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Reconstruction of Otzi the Iceman by Alfons & Adrie Kennis. (Thilo Parg/CC BY SA 3.0) View looking down westwards to the Ötzi site. (J.H. Dickson et al)

Moss Reveals New Route For Otzi's Death Walk


His 5,300-year-old mummy contained traces of 75 plant species and reveal that Ötzi (Otzi) the Iceman climbed through the Schnalstal valley in Italy.

The naturally mummified, 5,300-year-old corpse is known by many names including: the Iceman, Similaun Man, the Man from Hauslabjoch, and the Tyrolean Iceman, but he is perhaps best known as Ötzi.

Having been discovered in 1991 by hikers on the eastern flank of Fineilspitze, a peak in the Ötztal Alps at 10,532 feet (3,210 meters) above sea level, scientists have now retraced Ötzi the Iceman’s last path before he climbed to his final resting place. And it wasn’t a weapon, an artifact, or a footprint that enabled the study. Genetic evidence gathered from ancient liverworts and mosses that had been frozen in time with the Iceman revealed 70% of the 75 species tested were found to be “not local.”

Ötzi the Iceman while still frozen in the glacier, photographed by Helmut Simon upon the discovery of the body in September 1991. (Fair Use)

A new paper written by archaeobotanist Jim Dickson and his team of researchers at the University of Glasgow says that accompanying the Copper Age figure “an abundance” of plant and fungi traces were preserved on his clothing and in his gut. Testing these, the scientists successfully identified “thousands of moss and liverwort fragments” belonging to 75 different species, with only 30 percent of them local to the environment in which Ötzi died.

And it was by investigating the origins of the 70% non-local species that the scientists concluded Ötzi had “not” ascended adjacent valleys in modern South Tyrol, Italy, but he climbed from the south, northwards up Schnalstal.

Image of the Ötzi site. (Professor Jim Dickson)

Otzi the Iceman was Unknowingly Climbing Towards Heaven

The paper says Ötzi's frozen body, especially his gut, contained an abundance of plant and fungi traces but so too did samples taken from his grass-and-leather shoes, leather coat, leather leggings, fur hat, grass coat, and loincloth. The author wrote in his new paper that most of us “are unlikely to be knowledgeable about bryophytes mosses and liverworts,” but he explains that some of the mosses are very important when tracking “the precise route of his (Ötzi’s) very last journey.”

Scientific examination of the Ötzi mummy. (South Tyrol Museum of Archaeology/EURAC/Samadelli/Staschitz)

With test results indicating that 30% of the identified bryophytes were from local species, one ‘could’ conclude that the remaining 70% ‘obviously’ came with Ötzi from elsewhere, but it was considered that maybe large mammalian herbivores laid droppings alongside the frozen Iceman after he had died, and hopefully not while he was dying. However, several of the identified mosses still thrive today in the lower Schnalstal valley, which suggested to the researchers that Ötzi had traveled along the Schnalstal valley during his ascent; a conclusion corroborated by previous pollen research, pinpointing Schnalstal as the Iceman's likeliest route of ascent.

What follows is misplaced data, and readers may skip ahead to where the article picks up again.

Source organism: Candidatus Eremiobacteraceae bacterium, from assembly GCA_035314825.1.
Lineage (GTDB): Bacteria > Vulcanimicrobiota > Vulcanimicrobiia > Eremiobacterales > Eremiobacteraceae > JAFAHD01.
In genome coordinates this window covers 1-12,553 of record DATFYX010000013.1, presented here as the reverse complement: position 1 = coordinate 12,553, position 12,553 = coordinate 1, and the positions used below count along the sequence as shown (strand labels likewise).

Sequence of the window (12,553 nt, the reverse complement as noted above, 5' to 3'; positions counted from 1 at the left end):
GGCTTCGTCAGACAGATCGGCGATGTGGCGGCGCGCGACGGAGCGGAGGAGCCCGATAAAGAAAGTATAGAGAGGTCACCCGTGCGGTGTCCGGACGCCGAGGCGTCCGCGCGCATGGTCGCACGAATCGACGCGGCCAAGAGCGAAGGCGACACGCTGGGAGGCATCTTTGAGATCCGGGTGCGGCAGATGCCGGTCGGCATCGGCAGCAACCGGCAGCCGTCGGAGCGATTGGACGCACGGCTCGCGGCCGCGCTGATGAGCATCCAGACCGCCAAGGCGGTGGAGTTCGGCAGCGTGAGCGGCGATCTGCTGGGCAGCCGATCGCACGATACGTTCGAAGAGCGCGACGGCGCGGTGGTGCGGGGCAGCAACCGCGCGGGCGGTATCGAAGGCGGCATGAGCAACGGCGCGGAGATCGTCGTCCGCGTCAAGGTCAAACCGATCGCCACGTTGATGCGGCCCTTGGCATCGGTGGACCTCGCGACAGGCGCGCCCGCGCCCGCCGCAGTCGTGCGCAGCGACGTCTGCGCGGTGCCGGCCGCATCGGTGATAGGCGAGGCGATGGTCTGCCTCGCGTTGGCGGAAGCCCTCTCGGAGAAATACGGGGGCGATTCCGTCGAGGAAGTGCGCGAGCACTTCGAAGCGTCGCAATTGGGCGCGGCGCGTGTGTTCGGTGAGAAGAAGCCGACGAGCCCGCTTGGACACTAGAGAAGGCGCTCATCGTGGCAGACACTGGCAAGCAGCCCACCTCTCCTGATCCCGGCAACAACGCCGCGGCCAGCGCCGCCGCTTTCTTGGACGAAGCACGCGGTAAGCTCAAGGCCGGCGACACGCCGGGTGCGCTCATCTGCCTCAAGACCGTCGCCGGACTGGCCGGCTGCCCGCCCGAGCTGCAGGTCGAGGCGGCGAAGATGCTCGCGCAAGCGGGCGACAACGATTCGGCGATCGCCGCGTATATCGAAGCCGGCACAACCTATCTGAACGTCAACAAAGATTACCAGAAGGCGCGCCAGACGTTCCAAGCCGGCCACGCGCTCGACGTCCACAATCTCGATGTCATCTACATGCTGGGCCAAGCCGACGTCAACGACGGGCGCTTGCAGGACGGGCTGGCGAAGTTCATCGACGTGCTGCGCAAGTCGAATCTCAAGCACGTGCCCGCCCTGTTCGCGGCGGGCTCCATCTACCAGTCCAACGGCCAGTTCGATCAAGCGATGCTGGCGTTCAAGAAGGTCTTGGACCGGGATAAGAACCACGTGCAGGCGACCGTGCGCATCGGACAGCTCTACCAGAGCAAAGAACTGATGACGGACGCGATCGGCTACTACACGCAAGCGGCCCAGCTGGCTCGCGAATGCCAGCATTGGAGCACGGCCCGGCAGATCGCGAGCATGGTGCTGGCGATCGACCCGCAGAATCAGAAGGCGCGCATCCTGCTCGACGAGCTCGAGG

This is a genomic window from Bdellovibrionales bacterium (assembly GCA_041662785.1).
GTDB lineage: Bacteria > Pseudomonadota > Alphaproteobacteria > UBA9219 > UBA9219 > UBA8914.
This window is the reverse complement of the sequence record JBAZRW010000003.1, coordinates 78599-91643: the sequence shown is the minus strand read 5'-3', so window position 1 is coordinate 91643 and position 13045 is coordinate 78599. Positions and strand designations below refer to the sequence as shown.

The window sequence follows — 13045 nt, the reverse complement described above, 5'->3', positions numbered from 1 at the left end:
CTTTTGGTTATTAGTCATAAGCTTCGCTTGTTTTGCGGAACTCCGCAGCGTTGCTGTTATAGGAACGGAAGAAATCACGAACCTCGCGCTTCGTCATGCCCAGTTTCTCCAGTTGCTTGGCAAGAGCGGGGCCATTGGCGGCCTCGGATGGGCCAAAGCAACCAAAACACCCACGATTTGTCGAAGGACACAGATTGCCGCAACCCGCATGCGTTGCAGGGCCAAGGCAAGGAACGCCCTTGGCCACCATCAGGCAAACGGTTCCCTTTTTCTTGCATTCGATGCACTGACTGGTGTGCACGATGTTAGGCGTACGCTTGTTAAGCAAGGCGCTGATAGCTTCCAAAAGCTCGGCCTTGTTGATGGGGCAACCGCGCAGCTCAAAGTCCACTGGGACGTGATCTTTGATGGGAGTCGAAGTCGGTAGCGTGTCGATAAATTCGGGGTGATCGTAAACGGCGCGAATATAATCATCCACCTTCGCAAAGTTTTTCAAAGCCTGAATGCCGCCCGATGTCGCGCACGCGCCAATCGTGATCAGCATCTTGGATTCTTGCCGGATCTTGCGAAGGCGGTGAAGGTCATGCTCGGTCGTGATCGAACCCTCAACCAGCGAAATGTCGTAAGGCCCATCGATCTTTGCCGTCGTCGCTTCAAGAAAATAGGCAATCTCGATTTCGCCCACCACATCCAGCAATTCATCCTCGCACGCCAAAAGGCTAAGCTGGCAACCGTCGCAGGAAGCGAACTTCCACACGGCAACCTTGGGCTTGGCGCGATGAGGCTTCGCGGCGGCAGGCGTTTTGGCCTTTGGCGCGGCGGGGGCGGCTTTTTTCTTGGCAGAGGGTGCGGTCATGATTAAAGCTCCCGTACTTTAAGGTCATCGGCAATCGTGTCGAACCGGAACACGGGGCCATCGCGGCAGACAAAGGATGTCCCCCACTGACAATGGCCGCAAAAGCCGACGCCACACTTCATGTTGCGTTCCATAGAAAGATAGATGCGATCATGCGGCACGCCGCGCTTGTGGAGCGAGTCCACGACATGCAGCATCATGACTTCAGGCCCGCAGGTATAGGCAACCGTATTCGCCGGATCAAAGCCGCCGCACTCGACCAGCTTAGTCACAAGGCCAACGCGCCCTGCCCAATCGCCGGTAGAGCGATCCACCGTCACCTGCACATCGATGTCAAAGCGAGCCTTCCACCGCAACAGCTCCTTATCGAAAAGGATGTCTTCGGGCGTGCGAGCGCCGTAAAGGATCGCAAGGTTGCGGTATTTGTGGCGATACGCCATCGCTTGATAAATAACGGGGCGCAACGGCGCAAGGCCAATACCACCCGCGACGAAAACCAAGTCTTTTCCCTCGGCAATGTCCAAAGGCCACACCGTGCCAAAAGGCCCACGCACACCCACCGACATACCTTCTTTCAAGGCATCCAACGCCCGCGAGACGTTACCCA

Do Mosses Indicate Self-Medication?

With their results, Dickson and his team asked questions such as “where” did the plant fragments come from and “how” did they get there? Speculating, Dickson noted that one particular type of moss was used traditionally for “staunching wounds” because of its mild antiseptic properties and maybe it had been used to treat the deep wound on the Iceman’s right palm which occurred “possibly 48 hours or less before his death”, wrote Dickson.

Furthermore, a New Scientist report says Dickson was “surprised” to find fragments of the moss  Neckera complanata in the Iceman’s intestines because this is a low-altitude moss of the woodlands found at 3,200 meters (10498.69 ft.) above sea level, which is way above the tree line. And the author says “these mosses couldn’t possibly have grown there” - suggesting Ötzi had walked from the lower forests at between 600 and 1200 meters (1968.5-3937 ft.) above sea level before venturing northward up the gorge in which he died.

Taphonomic processes that led to the deposition of flowering plant remains at the Ötzi discovery site according to Heiss and Oeggl. (J.H. Dickson et al)

The Hard “Why”

What remains something of a mystery is “why” Ötzi died where he did - for it really is no place for man, woman, or beast, (excluding giant herbivores). Dickson ruminated that is was “puzzling” that he had chosen to hike “the most stressful track through a gorge” and considers that he was maybe on the run with a gorge offering the most “opportunities to hide,” as Dickson and his colleagues wrote in their paper.

The Ötzi site still iced up, late August 2000. (J.H. Dickson et al)

The Ötzi site still iced up, late August 2000. (J.H. Dickson et al)

Returning to Ötzi’s gut, the team of researchers found several other moss species from Kurzras, to the north-west of the Schnalstal valley, around 15 kilometers (9.32 miles) from Vinschgau at an elevation of around 2250 meters (7381.89 ft.) above sea level; and the researchers say this might have been the Iceman’s “last stop before his sprint up to 3210 metres and his eventual death.”

Top Image: Reconstruction of Otzi the Iceman by Alfons & Adrie Kennis. (Thilo Parg/CC BY SA 3.0) View looking down westwards to the Ötzi site. (J.H. Dickson et al)

By Ashley Cowie

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Ashley is a Scottish historian, author, and documentary filmmaker presenting original perspectives on historical problems in accessible and exciting ways.

He was raised in Wick, a small fishing village in the county of Caithness on the north east coast of... Read More

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